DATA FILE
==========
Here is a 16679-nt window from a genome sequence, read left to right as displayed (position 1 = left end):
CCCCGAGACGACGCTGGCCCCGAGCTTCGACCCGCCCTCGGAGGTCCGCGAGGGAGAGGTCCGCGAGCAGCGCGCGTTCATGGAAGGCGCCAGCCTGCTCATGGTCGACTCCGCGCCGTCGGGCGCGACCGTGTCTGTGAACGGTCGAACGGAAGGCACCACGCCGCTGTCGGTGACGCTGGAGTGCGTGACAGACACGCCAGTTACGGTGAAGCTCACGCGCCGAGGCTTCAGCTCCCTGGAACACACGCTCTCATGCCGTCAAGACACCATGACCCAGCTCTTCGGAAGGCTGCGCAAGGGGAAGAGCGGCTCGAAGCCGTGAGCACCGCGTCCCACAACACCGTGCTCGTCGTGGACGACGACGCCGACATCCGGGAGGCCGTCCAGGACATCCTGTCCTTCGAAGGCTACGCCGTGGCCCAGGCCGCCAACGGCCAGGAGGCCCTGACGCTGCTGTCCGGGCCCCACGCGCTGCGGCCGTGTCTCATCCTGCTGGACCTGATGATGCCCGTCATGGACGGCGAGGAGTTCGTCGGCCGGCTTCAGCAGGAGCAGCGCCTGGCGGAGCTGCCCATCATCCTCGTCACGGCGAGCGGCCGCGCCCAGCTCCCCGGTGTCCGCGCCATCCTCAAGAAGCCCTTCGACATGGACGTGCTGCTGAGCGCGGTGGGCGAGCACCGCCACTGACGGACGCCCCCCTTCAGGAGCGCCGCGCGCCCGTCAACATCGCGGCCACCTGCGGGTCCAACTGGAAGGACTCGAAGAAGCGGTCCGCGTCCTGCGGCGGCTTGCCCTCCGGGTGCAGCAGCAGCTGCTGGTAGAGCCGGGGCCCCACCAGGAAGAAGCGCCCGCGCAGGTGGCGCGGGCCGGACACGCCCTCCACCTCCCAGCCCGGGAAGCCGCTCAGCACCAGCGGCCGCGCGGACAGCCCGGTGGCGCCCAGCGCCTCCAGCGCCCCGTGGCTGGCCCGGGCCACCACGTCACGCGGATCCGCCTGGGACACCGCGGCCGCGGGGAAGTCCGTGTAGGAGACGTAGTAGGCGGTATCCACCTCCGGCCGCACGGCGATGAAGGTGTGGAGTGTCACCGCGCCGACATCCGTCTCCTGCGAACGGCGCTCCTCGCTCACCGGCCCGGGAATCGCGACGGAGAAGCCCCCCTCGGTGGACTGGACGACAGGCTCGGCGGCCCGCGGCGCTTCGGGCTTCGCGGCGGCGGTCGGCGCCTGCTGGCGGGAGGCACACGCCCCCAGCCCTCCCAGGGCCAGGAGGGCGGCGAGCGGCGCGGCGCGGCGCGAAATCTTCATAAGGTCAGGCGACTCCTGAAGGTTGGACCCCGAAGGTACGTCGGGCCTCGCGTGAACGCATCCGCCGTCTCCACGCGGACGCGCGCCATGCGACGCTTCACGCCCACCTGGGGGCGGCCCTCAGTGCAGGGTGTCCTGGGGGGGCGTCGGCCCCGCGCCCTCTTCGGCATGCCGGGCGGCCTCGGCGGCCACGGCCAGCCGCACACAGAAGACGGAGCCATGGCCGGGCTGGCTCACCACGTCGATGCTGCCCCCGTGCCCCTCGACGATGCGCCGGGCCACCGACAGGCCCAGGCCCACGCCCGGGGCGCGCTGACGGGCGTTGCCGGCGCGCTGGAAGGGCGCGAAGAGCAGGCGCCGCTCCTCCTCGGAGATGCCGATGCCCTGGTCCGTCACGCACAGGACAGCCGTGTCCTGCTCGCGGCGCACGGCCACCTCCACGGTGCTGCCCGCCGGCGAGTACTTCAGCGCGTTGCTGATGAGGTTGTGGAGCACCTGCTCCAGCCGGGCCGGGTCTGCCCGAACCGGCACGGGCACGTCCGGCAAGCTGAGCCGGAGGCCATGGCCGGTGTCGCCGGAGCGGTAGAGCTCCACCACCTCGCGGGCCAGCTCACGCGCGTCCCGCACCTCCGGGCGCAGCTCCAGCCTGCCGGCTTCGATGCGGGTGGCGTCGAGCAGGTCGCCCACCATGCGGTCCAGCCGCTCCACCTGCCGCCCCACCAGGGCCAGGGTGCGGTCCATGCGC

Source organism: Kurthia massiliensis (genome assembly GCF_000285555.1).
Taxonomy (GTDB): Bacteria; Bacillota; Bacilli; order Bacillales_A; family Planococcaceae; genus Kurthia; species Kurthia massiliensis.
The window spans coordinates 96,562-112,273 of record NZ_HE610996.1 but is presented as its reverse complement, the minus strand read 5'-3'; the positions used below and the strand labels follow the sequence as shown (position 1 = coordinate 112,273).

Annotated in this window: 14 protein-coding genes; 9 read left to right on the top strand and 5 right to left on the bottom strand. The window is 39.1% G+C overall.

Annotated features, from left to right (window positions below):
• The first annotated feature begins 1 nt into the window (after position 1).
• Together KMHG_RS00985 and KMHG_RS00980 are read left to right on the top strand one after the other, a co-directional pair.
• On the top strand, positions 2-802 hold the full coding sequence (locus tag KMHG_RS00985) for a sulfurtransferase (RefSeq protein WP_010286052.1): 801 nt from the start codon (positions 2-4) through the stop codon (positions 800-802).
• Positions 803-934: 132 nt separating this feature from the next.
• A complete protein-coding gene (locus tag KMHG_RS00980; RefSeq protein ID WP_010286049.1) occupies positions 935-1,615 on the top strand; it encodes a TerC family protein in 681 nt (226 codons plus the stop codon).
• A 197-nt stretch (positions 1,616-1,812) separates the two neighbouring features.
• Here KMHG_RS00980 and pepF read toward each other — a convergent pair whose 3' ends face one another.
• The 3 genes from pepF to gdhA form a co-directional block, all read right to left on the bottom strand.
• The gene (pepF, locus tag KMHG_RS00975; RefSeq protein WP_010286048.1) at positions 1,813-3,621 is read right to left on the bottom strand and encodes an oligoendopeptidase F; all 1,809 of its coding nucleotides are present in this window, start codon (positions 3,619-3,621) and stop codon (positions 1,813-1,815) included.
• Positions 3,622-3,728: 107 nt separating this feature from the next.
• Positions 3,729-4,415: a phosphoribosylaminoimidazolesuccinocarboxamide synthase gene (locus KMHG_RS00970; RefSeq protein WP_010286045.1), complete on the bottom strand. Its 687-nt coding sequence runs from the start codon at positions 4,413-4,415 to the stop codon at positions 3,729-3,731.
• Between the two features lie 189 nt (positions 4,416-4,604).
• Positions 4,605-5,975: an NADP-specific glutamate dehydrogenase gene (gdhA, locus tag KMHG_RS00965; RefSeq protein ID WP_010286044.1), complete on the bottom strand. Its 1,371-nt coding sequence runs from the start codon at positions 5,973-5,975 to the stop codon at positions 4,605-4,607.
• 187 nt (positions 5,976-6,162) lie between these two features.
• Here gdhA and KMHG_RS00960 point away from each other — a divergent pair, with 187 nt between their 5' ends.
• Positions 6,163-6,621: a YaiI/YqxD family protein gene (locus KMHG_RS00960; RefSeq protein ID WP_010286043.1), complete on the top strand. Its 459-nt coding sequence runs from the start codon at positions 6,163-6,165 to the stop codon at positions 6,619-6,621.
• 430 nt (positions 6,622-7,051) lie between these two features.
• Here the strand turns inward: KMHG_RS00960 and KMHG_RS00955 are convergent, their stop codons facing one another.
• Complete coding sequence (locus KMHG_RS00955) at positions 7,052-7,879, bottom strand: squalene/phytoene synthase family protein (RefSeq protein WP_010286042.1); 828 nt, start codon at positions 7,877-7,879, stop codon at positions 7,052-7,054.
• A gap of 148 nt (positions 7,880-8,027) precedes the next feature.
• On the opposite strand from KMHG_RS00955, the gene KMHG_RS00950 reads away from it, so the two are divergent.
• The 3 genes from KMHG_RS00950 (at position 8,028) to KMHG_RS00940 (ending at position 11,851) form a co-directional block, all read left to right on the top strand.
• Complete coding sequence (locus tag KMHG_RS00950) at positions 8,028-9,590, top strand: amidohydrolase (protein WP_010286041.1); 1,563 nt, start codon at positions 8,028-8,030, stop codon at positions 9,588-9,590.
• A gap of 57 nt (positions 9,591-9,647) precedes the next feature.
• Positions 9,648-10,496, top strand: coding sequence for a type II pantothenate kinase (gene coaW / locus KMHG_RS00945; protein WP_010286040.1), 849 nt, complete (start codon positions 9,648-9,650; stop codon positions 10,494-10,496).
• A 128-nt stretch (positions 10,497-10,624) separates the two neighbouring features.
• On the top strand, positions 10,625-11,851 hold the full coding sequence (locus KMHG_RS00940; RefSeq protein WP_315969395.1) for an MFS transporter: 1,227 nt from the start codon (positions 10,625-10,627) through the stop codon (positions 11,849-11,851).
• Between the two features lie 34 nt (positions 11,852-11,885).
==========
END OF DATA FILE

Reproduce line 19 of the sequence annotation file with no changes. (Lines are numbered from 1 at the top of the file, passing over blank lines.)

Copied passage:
• Between the two features lie 189 nt (positions 4,416-4,604).